Detection Of Multicollinearity

Having studied the nature and consequences of multicollinearity, the natural question is: How does one know that collinearity is present in any given situation, especially in models involving more than two explanatory variables? Here it is useful to bear in mind Kmenta's warning:

1. Multicollinearity is a question of degree and not of kind. The meaningful distinction is not between the presence and the absence of multicollinearity, but between its various degrees.

2. Since multicollinearity refers to the condition of the explanatory variables that are assumed to be nonstochastic, it is a feature of the sample and not of the population.

Therefore, we do not "test for multicollinearity" but can, if we wish, measure its degree in any particular sample.17

Since multicollinearity is essentially a sample phenomenon, arising out of the largely nonexperimental data collected in most social sciences, we do not have one unique method of detecting it or measuring its strength. What we have are some rules of thumb, some informal and some formal, but rules of thumb all the same. We now consider some of these rules.

1. High R2 but few significant t ratios. As noted, this is the "classic" symptom of multicollinearity. If R2 is high, say, in excess of 0.8, the F test in most cases will reject the hypothesis that the partial slope coefficients are simultaneously equal to zero, but the individual t tests will show that none or very few of the partial slope coefficients are statistically different from zero. This fact was clearly demonstrated by our consumption-income-wealth example.

Although this diagnostic is sensible, its disadvantage is that "it is too strong in the sense that multicollinearity is considered as harmful only when all of the influences of the explanatory variables on Y cannot be disentangled."18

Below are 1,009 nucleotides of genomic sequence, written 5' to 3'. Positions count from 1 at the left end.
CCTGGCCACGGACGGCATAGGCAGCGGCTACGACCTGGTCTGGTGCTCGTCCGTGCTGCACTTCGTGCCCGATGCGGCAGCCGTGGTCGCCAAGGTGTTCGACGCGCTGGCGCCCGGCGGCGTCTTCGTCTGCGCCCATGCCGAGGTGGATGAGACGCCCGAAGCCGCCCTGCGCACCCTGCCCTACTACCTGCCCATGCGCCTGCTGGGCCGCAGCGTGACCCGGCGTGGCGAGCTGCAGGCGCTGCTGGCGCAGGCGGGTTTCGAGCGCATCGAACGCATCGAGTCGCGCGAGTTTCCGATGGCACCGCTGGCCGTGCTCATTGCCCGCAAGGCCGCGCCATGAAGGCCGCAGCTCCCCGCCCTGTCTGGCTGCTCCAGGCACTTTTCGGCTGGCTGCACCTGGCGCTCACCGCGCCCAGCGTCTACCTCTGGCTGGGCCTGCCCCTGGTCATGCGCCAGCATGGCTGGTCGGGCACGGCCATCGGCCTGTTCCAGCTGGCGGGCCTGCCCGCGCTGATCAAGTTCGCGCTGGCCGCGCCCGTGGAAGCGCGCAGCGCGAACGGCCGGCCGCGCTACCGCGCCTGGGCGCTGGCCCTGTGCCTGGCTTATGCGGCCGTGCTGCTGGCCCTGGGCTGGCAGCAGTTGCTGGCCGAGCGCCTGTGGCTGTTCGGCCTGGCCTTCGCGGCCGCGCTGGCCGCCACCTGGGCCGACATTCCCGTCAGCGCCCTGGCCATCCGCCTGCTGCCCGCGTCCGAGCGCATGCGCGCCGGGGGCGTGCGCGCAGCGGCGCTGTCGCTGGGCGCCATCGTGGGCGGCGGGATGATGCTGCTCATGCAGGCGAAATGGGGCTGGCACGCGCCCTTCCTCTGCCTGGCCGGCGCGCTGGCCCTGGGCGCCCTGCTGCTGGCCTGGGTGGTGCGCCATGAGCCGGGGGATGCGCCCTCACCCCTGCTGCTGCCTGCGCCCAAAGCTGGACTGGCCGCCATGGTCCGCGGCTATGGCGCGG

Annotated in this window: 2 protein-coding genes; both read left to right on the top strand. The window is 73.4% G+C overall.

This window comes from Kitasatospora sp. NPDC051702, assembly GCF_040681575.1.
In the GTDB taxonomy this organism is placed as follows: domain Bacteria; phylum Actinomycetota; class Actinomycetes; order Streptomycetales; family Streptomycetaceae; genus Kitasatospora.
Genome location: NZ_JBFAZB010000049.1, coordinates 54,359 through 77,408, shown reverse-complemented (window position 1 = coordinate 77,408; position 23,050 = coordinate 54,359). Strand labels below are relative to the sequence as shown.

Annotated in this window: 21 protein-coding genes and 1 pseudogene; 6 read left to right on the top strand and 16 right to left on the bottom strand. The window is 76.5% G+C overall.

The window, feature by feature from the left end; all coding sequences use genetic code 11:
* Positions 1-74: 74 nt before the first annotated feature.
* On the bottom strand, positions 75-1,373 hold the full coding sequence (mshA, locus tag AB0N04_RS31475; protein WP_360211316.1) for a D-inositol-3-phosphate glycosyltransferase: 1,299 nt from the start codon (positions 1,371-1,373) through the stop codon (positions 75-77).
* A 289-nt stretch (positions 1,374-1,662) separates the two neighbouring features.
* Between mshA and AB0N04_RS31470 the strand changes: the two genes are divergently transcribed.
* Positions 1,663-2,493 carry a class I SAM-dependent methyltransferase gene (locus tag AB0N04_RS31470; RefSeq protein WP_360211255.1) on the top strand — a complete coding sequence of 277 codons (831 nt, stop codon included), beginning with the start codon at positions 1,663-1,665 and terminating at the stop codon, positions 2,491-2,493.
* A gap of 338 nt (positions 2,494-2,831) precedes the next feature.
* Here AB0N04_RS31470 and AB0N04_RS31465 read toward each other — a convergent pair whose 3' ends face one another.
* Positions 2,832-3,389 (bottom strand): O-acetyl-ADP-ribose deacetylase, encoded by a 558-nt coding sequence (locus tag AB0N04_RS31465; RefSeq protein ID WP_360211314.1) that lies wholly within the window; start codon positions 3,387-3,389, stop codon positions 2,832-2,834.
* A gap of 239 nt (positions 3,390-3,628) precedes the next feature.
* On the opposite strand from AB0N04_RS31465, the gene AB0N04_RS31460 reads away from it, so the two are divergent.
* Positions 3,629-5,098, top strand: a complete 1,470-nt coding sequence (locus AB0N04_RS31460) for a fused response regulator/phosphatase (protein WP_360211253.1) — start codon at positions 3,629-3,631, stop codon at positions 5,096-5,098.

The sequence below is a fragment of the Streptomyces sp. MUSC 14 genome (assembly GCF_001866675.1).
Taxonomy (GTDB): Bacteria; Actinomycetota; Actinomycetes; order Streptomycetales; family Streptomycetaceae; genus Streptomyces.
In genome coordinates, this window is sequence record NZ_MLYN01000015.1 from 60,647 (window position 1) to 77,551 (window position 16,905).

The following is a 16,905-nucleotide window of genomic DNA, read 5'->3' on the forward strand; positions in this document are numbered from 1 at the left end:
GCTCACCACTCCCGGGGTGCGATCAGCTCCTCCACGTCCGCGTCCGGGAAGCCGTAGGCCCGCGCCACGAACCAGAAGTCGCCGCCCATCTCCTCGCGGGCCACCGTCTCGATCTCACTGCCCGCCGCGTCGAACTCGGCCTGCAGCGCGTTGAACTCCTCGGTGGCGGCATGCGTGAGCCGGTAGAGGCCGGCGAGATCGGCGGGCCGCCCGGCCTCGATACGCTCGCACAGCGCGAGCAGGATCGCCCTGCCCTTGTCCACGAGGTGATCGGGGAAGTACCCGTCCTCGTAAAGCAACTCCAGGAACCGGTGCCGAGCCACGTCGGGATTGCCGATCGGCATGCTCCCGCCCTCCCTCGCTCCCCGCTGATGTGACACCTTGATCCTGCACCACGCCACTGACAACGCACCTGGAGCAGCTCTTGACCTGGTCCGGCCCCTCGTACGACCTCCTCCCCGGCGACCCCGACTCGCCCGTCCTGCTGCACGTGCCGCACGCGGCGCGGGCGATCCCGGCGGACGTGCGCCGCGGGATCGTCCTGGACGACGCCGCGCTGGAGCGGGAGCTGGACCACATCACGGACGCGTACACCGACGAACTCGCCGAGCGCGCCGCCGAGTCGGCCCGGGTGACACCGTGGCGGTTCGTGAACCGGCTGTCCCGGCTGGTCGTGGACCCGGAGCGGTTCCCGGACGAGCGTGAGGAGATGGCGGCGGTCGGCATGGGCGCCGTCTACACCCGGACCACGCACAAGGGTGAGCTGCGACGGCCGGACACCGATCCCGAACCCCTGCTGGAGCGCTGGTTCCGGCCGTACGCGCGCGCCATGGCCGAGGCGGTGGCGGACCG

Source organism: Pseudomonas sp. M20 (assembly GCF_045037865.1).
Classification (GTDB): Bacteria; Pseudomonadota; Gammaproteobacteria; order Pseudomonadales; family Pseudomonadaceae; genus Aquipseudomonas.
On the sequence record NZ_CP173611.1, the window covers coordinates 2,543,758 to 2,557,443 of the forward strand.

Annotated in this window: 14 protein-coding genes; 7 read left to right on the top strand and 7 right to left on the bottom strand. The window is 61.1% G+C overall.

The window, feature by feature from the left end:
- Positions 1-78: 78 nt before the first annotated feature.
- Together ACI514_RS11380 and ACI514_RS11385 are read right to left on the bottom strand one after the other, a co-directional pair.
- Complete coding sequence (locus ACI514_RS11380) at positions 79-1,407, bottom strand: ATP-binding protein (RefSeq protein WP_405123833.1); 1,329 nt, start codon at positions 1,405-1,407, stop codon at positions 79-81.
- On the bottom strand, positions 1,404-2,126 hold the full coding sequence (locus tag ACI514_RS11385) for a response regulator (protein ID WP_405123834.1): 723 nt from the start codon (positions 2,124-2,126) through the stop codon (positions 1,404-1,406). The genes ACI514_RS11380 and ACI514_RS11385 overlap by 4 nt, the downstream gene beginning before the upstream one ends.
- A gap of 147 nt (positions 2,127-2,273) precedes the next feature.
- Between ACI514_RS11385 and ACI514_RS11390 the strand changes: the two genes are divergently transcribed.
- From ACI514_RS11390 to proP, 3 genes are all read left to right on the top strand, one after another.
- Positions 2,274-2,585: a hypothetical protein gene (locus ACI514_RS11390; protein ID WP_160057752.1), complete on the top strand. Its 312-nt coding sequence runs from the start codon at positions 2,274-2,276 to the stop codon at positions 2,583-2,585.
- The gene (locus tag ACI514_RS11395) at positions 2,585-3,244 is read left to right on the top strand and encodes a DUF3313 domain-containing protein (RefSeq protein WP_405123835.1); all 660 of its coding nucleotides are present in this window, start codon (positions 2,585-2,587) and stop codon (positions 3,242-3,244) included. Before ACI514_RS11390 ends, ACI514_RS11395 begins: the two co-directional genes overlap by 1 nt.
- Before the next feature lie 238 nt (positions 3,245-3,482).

2. High pair-wise correlations among regressors. Another suggested rule of thumb is that if the pair-wise or zero-order correlation coefficient between two regressors is high, say, in excess of 0.8, then multicollinearity is a serious problem. The problem with this criterion is that, although high zero-order correlations may suggest collinearity, it is not necessary that they be high to have collinearity in any specific case. To put the matter somewhat technically, high zero-order correlations are a sufficient but not a necessary condition for the existence of multicollinearity because it can exist even though the zero-order or simple correlations are comparatively low (say, less than 0.50). To see this relationship, suppose we have a four-variable model:

17Jan Kmenta, Elements of Econometrics, 2d ed., Macmillan, New York, 1986, p. 431.


and suppose that

X4i = A 2 X2i + A3 X3i where k2 and k3 are constants, not both zero. Obviously, X4 is an exact linear combination of X2 and X3, giving R42.23 = 1, the coefficient of determination in the regression of X4 on X2 and X3.

Now recalling the formula (7.11.5) from Chapter 7, we can write

But since R2 23 = 1 because of perfect collinearity, we obtain

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